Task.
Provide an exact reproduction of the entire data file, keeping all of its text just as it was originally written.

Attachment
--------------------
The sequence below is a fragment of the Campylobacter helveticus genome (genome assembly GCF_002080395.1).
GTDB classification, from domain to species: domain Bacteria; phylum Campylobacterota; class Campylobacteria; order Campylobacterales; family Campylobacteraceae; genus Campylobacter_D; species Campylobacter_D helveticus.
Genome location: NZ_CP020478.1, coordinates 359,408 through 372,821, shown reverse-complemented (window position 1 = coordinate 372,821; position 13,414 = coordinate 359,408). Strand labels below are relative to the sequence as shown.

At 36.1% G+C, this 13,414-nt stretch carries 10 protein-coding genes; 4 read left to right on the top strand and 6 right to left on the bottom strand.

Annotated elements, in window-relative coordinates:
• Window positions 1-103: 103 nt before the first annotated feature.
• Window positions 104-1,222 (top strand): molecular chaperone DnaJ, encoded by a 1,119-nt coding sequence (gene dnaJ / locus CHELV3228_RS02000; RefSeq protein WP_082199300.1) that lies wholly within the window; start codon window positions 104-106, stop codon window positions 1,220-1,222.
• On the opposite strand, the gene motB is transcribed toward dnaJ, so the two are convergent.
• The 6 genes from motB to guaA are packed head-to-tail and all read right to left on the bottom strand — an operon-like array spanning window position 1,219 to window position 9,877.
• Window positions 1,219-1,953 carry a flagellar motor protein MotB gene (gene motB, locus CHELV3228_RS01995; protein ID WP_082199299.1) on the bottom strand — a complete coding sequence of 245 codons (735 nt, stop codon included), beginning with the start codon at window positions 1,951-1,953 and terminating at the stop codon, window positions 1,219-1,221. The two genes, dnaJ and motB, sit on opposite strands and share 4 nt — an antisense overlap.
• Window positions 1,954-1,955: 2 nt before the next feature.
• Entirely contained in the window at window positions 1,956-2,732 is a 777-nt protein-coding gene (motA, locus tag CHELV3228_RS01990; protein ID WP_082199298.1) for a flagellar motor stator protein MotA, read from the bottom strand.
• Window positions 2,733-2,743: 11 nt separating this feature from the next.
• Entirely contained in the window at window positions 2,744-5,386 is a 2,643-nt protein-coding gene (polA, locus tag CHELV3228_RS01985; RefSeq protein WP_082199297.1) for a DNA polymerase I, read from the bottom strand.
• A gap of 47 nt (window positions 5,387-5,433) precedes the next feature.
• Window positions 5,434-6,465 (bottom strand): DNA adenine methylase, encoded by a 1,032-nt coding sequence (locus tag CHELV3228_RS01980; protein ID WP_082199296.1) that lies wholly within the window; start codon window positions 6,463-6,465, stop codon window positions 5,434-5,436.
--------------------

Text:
The sequence below is a fragment of the Campylobacter helveticus genome (genome assembly GCF_002080395.1).
GTDB classification, from domain to species: domain Bacteria; phylum Campylobacterota; class Campylobacteria; order Campylobacterales; family Campylobacteraceae; genus Campylobacter_D; species Campylobacter_D helveticus.
Genome location: NZ_CP020478.1, coordinates 359,408 through 372,821, shown reverse-complemented (window position 1 = coordinate 372,821; position 13,414 = coordinate 359,408). Strand labels below are relative to the sequence as shown.

At 36.1% G+C, this 13,414-nt stretch carries 10 protein-coding genes; 4 read left to right on the top strand and 6 right to left on the bottom strand.

Annotated elements, in window-relative coordinates:
• Window positions 1-103: 103 nt before the first annotated feature.
• Window positions 104-1,222 (top strand): molecular chaperone DnaJ, encoded by a 1,119-nt coding sequence (gene dnaJ / locus CHELV3228_RS02000; RefSeq protein WP_082199300.1) that lies wholly within the window; start codon window positions 104-106, stop codon window positions 1,220-1,222.
• On the opposite strand, the gene motB is transcribed toward dnaJ, so the two are convergent.
• The 6 genes from motB to guaA are packed head-to-tail and all read right to left on the bottom strand — an operon-like array spanning window position 1,219 to window position 9,877.
• Window positions 1,219-1,953 carry a flagellar motor protein MotB gene (gene motB, locus CHELV3228_RS01995; protein ID WP_082199299.1) on the bottom strand — a complete coding sequence of 245 codons (735 nt, stop codon included), beginning with the start codon at window positions 1,951-1,953 and terminating at the stop codon, window positions 1,219-1,221. The two genes, dnaJ and motB, sit on opposite strands and share 4 nt — an antisense overlap.
• Window positions 1,954-1,955: 2 nt before the next feature.
• Entirely contained in the window at window positions 1,956-2,732 is a 777-nt protein-coding gene (motA, locus tag CHELV3228_RS01990; protein ID WP_082199298.1) for a flagellar motor stator protein MotA, read from the bottom strand.
• Window positions 2,733-2,743: 11 nt separating this feature from the next.
• Entirely contained in the window at window positions 2,744-5,386 is a 2,643-nt protein-coding gene (polA, locus tag CHELV3228_RS01985; RefSeq protein WP_082199297.1) for a DNA polymerase I, read from the bottom strand.
• A gap of 47 nt (window positions 5,387-5,433) precedes the next feature.
• Window positions 5,434-6,465 (bottom strand): DNA adenine methylase, encoded by a 1,032-nt coding sequence (locus tag CHELV3228_RS01980; protein ID WP_082199296.1) that lies wholly within the window; start codon window positions 6,463-6,465, stop codon window positions 5,434-5,436.